Phuket: Where the streets are paved with ‘ice’
The Phuket News
23 July 2017
News of the major crystal meth drug bust this week with 7.5 kilos of ya
ice seized in a condo north of Phuket Town was disturbing. It wasn’t
the volume of drugs seized, or even the claim that the two main
suppliers had confessed that they had shifted 54kg of the drug in
The price of
crystal meth (ya ice) in Phuket has plunged, causing concern among
police of just how much of the drug is on the island. Photo: The
It was the price.
Phuket Provincial Police Commander Gen Teeraphol Thipjaroen noted, “The
price of ya ice has decreased from approximately B1 million per
kilogram down to B140,000.” ($5,275.129 CDN)
Like any business, increased efficiencies in production techniques and
delivery networks reduce costs over time for producers who can then
afford to lower prices, but to appreciate where we are now with ya ice,
let’s do the math.
At B1mn per kilo, that’s B1,000 a gram, or B250 per 250mg “hit”. That
was already a lot cheaper than a bottle of gut-rot whiskey at a local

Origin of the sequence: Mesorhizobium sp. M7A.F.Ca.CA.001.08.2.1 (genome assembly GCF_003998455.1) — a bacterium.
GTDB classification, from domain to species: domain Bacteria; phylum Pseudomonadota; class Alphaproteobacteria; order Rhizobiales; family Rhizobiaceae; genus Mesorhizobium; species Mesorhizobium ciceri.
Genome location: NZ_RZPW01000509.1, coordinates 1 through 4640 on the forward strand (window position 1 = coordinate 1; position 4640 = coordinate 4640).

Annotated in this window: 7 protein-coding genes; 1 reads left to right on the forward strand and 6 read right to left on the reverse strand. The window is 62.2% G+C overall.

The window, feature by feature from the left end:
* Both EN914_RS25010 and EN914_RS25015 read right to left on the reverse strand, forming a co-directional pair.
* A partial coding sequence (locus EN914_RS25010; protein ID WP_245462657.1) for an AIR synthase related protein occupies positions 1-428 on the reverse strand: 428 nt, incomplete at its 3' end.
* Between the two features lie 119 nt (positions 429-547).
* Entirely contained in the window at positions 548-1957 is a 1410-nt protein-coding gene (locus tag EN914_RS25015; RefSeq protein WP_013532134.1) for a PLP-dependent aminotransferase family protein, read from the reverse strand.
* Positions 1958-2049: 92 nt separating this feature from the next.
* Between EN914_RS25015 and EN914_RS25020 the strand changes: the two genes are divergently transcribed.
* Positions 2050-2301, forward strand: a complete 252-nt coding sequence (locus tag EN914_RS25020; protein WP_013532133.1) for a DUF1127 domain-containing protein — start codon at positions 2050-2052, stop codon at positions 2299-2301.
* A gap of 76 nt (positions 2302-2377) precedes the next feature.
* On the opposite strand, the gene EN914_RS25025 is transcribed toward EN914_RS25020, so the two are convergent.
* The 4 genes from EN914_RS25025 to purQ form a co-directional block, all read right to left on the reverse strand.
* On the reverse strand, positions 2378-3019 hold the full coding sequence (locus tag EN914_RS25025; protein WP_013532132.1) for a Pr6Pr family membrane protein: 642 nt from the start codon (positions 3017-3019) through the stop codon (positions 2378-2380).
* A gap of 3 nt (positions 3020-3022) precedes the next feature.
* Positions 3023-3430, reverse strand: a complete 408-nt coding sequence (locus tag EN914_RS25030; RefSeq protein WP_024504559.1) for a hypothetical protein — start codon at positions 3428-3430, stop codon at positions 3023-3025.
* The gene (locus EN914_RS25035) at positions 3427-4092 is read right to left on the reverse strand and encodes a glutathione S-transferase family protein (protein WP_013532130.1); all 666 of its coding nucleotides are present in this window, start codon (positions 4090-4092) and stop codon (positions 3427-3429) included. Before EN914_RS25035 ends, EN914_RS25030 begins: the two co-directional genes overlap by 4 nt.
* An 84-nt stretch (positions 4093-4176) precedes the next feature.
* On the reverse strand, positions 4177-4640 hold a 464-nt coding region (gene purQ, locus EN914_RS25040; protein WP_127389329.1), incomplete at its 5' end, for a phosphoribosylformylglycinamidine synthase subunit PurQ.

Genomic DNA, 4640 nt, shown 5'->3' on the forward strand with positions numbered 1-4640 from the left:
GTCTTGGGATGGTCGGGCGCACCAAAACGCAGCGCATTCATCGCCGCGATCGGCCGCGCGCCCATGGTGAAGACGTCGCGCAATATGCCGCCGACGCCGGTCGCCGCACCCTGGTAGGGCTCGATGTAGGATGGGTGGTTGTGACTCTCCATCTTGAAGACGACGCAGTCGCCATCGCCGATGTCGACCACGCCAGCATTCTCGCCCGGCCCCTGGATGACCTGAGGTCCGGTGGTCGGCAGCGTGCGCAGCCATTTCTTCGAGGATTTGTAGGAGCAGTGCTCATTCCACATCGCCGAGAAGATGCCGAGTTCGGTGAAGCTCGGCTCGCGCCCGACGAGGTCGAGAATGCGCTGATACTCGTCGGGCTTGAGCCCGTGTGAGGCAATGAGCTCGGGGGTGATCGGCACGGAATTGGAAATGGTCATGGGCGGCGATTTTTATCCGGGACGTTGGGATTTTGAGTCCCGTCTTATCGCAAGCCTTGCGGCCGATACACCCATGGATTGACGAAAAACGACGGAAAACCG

entertainment establishment, for those wiling to take the risk. If Gen
Teeraphol’s intel is accurate, that price has fallen to B140,000 per
kilo, or B140 per gram. That’s B35 per 250mg “hit”, the same price as a
can of beer. That’s not even pocket change.
In one way that’s kind of good news. It means that Phuket’s per capita
usage rate has hit its head on the ceiling. Whatever the number of
people in Phuket who use ice, the suppliers have more than matched
The bad news is that any decent entrepreneur will now seek new markets,
new demographics, new people to sell their drugs to. Also, the appeal
of the drug being so cheap will entice other people to try it as it is
now so common and easily available in Phuket. For the price of ice to
fall so dramatically, the fear is that the island is being flooded with
drugs and there is so much ice on the streets that dealers have to cut
prices to shift it.
It also means that of Thailand’s decade-long “War on Drugs” policy has
failed miserably and perhaps it's time to try something different.
Recent discourse by high-ranking government officials, most notably
Justice Minister Gen Paiboon Khumchaya, have explored the option of
taking a public health approach to drug use and putting addicts in
treatment rather than in jail. So why not give that a try?
In the meantime, if you see a crazy driver out there, steer clear. It
may not be a booze-fuelled tirade you’re witnessing, but a glimpse of
the ya ice epidemic lurking under the skin of Phuket’s community.
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